Noting that India-Pakistan relations are "promising but fragile", a top US commander today said that except another major terror attack in India, a conflict between the two nuclear powers is "remote".
"Despite modest gains over the past few years, India-Pakistan relations are promising but fragile and the cease fire violations along the Line of Control in 2013 are certainly cause for concern," Admiral Samuel J Locklear, Commander of the US Pacific Command, told lawmakers during a Congressional hearing.
"Barring another major terror attack in India, a conflict between these two nuclear powers is remote, but continued violence along the contentious border will erode the political space to improve relations," Locklear said in his testimony before the Senate Armed Services Committee.
"Looking further beyond the immediate term, we should remain guardedly optimistic that India and China-the two largest Asian powers-value the economic benefits of cooperation and will strive, in New Delhi's words, 'for peace and tranquility on the border as the foundation of a stable relationship'," he noted.
Observing that India continues its rise as a regional and emerging global power, Locklear said its increasing, positive presence in the Asia-Pacific and Indian Ocean region as security provider is an important factor in regional stability.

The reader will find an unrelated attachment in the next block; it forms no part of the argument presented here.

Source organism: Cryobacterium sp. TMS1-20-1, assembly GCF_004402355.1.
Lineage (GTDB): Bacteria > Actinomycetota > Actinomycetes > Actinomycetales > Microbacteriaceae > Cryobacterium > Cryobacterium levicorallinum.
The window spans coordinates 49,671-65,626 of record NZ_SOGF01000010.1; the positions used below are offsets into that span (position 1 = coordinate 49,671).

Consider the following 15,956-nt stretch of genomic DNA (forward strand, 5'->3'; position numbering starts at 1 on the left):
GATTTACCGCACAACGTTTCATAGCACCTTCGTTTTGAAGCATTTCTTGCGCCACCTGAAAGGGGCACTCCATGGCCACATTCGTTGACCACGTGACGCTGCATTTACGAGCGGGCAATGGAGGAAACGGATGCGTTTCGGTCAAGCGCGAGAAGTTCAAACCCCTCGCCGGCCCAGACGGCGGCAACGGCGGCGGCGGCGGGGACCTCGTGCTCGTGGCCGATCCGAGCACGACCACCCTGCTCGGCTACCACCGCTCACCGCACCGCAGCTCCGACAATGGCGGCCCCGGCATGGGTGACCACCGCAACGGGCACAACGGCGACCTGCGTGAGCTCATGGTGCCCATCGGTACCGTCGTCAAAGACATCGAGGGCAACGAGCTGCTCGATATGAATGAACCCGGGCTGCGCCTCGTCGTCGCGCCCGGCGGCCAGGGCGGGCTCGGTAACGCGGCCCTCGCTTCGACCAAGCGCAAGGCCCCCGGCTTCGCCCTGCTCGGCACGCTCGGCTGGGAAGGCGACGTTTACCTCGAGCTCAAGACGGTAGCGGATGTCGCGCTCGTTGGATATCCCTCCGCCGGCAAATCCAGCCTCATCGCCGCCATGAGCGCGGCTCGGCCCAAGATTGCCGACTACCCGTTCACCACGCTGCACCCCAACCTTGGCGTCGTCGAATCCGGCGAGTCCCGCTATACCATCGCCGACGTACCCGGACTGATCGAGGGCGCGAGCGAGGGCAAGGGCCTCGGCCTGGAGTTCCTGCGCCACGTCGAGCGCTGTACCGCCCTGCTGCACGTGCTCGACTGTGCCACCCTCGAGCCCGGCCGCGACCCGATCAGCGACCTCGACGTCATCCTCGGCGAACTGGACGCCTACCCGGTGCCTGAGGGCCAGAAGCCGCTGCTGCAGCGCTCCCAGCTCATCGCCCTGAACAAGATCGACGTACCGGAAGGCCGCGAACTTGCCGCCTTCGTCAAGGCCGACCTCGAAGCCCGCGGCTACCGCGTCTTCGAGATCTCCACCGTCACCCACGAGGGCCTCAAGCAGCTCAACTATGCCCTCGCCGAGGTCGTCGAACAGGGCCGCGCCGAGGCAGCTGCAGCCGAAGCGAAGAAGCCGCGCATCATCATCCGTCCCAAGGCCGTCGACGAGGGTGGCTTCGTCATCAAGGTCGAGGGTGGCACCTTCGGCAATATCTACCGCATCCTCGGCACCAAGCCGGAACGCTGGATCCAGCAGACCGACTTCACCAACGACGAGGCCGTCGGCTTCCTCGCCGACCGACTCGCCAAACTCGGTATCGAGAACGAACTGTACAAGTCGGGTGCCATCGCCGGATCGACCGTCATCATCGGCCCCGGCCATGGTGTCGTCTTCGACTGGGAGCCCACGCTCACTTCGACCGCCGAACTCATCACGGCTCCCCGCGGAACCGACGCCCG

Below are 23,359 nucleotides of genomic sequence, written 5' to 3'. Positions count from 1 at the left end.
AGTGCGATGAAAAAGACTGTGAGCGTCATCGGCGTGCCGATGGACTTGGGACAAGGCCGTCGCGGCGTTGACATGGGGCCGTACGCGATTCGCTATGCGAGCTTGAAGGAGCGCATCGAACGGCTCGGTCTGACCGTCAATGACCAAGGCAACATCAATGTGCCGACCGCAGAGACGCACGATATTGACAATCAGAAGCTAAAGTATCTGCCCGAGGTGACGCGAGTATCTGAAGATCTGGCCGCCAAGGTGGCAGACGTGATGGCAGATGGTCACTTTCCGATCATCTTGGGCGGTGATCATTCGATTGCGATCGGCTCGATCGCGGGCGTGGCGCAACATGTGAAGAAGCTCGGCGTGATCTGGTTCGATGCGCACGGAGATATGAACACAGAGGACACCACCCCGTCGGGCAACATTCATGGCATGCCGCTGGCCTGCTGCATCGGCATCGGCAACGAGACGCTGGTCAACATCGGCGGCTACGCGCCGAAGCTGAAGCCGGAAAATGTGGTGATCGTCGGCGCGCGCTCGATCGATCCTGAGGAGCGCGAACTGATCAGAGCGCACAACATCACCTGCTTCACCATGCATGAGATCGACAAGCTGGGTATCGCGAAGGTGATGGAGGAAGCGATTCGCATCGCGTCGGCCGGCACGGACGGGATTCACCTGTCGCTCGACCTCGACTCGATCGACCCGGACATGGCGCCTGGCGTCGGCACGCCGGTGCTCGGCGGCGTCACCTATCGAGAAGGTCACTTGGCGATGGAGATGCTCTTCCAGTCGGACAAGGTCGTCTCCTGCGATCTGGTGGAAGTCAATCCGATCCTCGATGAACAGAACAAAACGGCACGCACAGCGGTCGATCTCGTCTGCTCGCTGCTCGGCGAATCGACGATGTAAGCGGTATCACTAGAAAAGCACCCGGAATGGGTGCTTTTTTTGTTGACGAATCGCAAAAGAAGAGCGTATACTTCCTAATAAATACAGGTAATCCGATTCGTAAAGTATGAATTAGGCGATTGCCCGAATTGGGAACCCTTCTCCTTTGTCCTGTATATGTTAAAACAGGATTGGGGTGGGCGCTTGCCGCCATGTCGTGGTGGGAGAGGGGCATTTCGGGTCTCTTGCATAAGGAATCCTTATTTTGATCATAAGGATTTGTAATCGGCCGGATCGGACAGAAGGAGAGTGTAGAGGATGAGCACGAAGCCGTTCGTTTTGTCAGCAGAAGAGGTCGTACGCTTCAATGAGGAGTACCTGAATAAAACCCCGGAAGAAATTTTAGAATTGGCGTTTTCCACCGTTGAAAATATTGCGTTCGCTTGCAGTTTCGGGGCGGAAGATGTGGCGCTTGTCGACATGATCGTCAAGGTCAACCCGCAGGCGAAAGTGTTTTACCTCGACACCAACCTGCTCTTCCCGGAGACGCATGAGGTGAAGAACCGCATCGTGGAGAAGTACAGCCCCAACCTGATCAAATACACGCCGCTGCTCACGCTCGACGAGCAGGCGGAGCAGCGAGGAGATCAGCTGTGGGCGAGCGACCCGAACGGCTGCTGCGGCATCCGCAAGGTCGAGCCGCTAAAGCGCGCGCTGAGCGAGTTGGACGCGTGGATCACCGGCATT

Last year, USPACOM participated in the US-India Strategic Dialogue and looks forward to India's participation in this year's Rim of the Pacific (RIMPAC) exercise, he said.
"India has had impressive growth in defence trade with the US, purchasing C-17s, C-130Js, and P-8s. As we look to mature our defence relationship, there is further opportunity for growth in defence sales, co-development and co-production under the aegis of the US India Defence Trade and Technology Initiative," he said.
"These systems would expand India's capabilities to provide for their own security and help their efforts to be a security provider for the region," Locklear said.
The PACOM Commander said periodic eruptions of religious, ethnic, political, and separatist violence continues to plague some of America's closest partners in the region, limiting its engagement efforts.
"India, Bangladesh, Indonesia, Thailand, and the Philippines are all working against a confluence of criminal and extremist networks that enable transnational facilitation of people, material, and money across the region to support various causes which threaten regional peace and prosperity," he said.
"A sustained effort to build and enhance the capacity of our allies and partners is the cornerstone of our counter terrorism strategy in South and Southeast Asia.